Washington Post finds ghost in Russian adoption ban

Now that my husband and I hope to bring more children into our family through adoption, we’ve entered into a complex and incredibly bureaucratic and confusing world. We’ve made new friends, too, who have helped us through the process. Some of them have adopted internationally. In fact, most of the other adoptive families we’ve met have adopted internationally.

Some of our friends were in the middle of difficult Russian adoptions when the Russian government shut down adoptions from Americans. I can’t possibly convey how difficult and heartbreaking this has been for some folks who have spent a great deal of time and money pursuing the growth of their families through Russian adoption.

The story received a bit of coverage, but is there a religion angle? The Washington Post thought so, as you can read in this terribly interesting piece headlined “Russian adoption ban will hit disabled children, evangelical Christian families.” Here’s the lede:

In the “before” photos a pro-adoption protester carried outside the Russian Parliament last week, little Anton Delgado looks bloody, bruised and listless — baby steps away from death.

In the photos from after his adoption, his face fills out, his bandages off. Twenty-three-month-old Anton sits propped up on a couch with his adopted parents and siblings in Texas, thanks — his adoptive mother, Vanessa, says — to the grace of God.

“I prayed for God to tell me the right time to adopt,” said Vanessa Delgado, who met her husband, Jason, at church and regularly quotes Scriptures in her blog posts. “Then I saw a picture of Anton on Facebook, and I knew, ‘That’s my son.’”

Russia’s ban on U.S. adoptions brokered heartbreak for many would-be parents and their adoptive children last week. But the law may hit one community especially hard: evangelical Christians, who in the past five years have begun adopting in droves.

The article goes on to state in the next line that “Adoption statistics are not broken down by faith, but agencies have seen a strong uptick in adoptions from impoverished countries since mega-preachers such as Rick Warren took up adoption as a religious issue five years ago, said Susan Cox, vice president of public policy for Holt International, one of the world’s largest international adoption agencies.”

I have definitely heard the same thing — but I’m wishing we had any hard data to support the idea that “evangelical Christians … “have begun adopting in droves.” Are we sure that this is a recent phenomenon? What do studies tell us precisely, if anything?

We learn that “a number” of adoption ministries have emerged in recent years, including some focused on children with special needs. We’re told that “the movement” reached a head in 2010 and that it’s driven, in part, by Rick Warren’s push to focus on adoption. Christianity Today (to which many of us here GetReligion contribute) has highlighted the issue on its cover.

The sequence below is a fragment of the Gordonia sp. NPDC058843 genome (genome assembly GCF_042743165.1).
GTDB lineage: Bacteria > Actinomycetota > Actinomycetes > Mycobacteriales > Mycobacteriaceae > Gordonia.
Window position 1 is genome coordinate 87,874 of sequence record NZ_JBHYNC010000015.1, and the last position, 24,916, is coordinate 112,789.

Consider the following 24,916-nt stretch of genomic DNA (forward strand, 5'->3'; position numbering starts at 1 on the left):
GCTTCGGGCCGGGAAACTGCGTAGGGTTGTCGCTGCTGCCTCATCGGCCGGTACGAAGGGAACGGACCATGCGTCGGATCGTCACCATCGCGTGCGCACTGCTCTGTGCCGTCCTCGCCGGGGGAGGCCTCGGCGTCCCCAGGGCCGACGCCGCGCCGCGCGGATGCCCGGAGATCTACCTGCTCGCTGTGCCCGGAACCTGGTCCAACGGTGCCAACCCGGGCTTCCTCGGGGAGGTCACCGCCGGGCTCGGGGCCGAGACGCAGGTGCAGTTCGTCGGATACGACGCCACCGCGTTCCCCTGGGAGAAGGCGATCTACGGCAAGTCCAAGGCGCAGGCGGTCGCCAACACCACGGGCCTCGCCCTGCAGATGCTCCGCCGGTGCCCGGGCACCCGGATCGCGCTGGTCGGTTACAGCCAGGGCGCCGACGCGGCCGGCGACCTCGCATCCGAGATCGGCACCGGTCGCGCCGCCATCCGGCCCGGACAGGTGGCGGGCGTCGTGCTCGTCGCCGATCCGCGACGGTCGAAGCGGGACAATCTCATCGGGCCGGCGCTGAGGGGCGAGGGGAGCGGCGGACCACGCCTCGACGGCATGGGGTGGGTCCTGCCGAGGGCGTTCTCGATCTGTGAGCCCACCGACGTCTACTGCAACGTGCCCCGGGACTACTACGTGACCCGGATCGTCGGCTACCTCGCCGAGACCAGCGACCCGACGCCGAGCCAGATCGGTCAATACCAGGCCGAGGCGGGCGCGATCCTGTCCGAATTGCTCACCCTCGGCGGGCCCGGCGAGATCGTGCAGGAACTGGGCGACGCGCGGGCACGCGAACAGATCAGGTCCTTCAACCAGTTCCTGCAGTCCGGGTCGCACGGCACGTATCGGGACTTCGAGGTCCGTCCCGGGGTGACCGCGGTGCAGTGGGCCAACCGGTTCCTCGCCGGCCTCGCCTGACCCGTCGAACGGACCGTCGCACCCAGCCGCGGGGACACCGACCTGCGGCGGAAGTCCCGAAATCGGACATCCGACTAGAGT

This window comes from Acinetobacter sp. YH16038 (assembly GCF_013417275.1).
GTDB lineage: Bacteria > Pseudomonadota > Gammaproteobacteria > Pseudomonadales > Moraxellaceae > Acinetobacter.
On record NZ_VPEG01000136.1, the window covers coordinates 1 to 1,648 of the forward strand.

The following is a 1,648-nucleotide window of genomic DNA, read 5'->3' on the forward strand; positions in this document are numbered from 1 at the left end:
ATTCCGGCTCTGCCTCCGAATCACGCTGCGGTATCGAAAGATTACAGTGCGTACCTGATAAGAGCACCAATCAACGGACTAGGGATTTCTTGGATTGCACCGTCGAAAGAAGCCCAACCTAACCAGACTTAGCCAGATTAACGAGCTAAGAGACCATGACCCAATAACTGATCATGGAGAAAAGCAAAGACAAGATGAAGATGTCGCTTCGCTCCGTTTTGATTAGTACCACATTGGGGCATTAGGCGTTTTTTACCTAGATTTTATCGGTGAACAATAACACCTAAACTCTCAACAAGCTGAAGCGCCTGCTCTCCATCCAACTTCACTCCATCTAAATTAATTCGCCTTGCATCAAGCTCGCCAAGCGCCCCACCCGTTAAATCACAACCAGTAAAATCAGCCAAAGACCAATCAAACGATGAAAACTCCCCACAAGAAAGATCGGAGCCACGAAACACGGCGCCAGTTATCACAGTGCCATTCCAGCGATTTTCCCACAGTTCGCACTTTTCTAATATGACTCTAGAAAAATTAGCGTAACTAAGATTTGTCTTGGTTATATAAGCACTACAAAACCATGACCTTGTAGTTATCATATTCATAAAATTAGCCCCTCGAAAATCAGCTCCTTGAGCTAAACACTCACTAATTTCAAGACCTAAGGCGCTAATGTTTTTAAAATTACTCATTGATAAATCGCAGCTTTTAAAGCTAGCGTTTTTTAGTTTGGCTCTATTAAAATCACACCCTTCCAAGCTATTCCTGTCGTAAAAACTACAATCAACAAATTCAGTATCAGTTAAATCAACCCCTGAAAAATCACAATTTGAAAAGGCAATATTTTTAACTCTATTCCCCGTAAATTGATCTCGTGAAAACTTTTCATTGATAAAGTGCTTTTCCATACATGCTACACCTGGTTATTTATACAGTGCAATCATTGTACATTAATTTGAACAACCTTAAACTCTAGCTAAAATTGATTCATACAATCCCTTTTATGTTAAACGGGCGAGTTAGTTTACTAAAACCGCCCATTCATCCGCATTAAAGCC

Given the lack of hard data on adoption breakdowns by religious affiliation, I like the effort to substantiate. I just still wonder what the numbers are.

The story gets back to the Delgados. We learn about Anton’s rare skin condition, his abandonment by his biological parents, and how the Delgados came to adopt him. Apparently the Delgados loss of their special needs twins in 2008 motivated them to adopt. One thing I liked about the story was the inclusion of this quote, which accurately represents the general Christian approach to adoption — something that is not universally shared by other adoptive parents:

“Adoption is a beautiful gift,” she said by phone from Fort Worth, where her kids yelled and played in the background. “God adopted us through Jesus when we did nothing to deserve it. It’s a beautiful picture of the Gospel.”

There are many other stories — really terribly interesting — that are shared in this piece.

The story keeps a fairly narrow angle — on how this Russian ban affects evangelical Christian adoptive parents in America. So it doesn’t include background information on what precipitated the ban. Part of that issue relates to concerns over how some Americans have treated the children they adopted from Russia. That might be worth including. There have also been criticisms of some of the agencies mentioned in the article, also worth mentioning.

And along with the problem with the general lack of data, it may have helped to know how many children with special needs have been adopted out of Russia in recent years and what percentage of total adoptions that represents.

Still, kudos for finding a very real and undercovered (in the mainstream press) angle to this huge story.

Adoption image via Shutterstock.

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  • sari

    “And along with the problem with the general lack of data, it may have helped to know how many children with special needs have been adopted out of Russia in recent years and what percentage of total adoptions that represents.”

    That will be a hard number to quantify, since many adoptees’ special needs stem from their treatment in Russian orphanages and manifest later as behavioral disorders/mental illness.


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